I have many memories during my childhood involving video games. These aren’t specific situations but rather reoccurring instances of things I used to do. Video games aren’t cheap. Kids across the country must figure out ways to get their hands on the games of their choice regardless of price or family restrictions. If I may be so bold, I’d like to share my idiosyncrasies with you. A child of the nineties, I grew up in Whittier, CA in various homes across the city.
I have many fond memories of the Sega Genesis and Super Nintendo. Even though my parents didn’t have a lot of money, I still had both consoles when I was younger. How did I manage this? Simple. I never had both consoles at the same time. When I first got my SNES, I loved the many titles they had available but eventually I wanted to play the exclusive titles on the Sega Genesis, especially Sonic the Hedgehog, the first game I ever played. So I took my SNES and the games and went to a pawn shop in East L.A.. I made enough money to buy a used Genesis and a couple games.
For the next three years or so, I would switch between the Genesis and SNES by pawning my consoles and buying used consoles and games. Whenever there was a game I really wanted that wasn’t for the console I had at the time, I’d gather my system and games and make enough for a used console. I remember the last time I traded my Genesis was for Donkey Kong Country. One of the best games ever made! Back then, I liked the SNES more than the Genesis but my opinion has since changed. I do this type of thing to this day, except that I can afford to have multiple consoles and the pawn shop has been replaced by Gamestop (Funcoland back in the day). As a matter of fact, I hardly ever buy new games.
I didn’t own many games. During the 16-bit era, I owned no more than twelve games, most of which were used and that was actually after the N64 was released. Therefore, many of the games I played were either one of my friends, or one I rented. Blockbuster was booming at the time and my parents liked to rent movies and I would rent games. However, Blockbuster was kind of expensive. They did have more titles and sometimes when I had more money I would go there and rent the newest game to come out.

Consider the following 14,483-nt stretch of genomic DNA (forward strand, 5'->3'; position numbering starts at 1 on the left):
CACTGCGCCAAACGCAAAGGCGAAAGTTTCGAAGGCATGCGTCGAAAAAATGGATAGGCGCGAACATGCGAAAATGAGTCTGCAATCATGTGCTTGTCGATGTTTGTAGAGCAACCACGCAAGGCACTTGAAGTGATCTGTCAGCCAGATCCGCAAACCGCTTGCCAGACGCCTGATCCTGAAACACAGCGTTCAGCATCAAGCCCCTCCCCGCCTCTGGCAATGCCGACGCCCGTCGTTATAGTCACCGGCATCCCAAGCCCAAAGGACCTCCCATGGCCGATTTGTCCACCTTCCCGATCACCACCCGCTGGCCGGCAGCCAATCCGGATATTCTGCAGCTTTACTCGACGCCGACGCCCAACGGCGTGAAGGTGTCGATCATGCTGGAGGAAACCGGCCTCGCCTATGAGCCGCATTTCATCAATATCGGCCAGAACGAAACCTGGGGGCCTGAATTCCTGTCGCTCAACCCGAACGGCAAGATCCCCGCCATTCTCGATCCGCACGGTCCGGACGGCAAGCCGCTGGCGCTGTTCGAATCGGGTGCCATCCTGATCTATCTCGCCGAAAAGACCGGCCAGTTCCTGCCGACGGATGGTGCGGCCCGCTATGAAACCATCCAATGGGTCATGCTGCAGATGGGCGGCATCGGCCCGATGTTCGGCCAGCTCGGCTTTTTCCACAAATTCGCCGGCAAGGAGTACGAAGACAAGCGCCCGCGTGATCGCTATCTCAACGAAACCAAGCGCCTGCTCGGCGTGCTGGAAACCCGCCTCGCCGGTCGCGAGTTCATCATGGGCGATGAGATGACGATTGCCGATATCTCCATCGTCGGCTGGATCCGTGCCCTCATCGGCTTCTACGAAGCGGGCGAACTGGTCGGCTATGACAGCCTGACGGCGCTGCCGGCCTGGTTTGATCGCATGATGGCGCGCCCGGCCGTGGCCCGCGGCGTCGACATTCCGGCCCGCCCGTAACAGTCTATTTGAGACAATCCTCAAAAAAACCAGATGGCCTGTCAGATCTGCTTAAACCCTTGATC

However, most of the time, I would go to a local video store called Fastlane Videos. Off the corner of Hadley and Pickering and across the street from an AM / PM, Fastlane Videos was my favorite place to go every Friday after I had been paid my allowance for the week. What I loved about that place is that they had older and quirky games, like World Heroes and Mario Paint (complete with mouse) for the SNES and Eternal Champions and Toe Jam and Earl for the Sega Genesis. TOE JAM AND EARL FTW! My favorite time of the week was Friday night. I’d be finished with school for the week, get my money and have a new game to play all weekend. I remember those cool, clear plastic cases they used to keep the games in. They kind of looked like the plastic cases they made for NES titles. Some of my favorite games I never owned. I just rented them over and over again.
What are some of your video game idiosyncrasies? What consoles did you have back in the early 90s? Do you have a favorite video game store? Comment and let me know.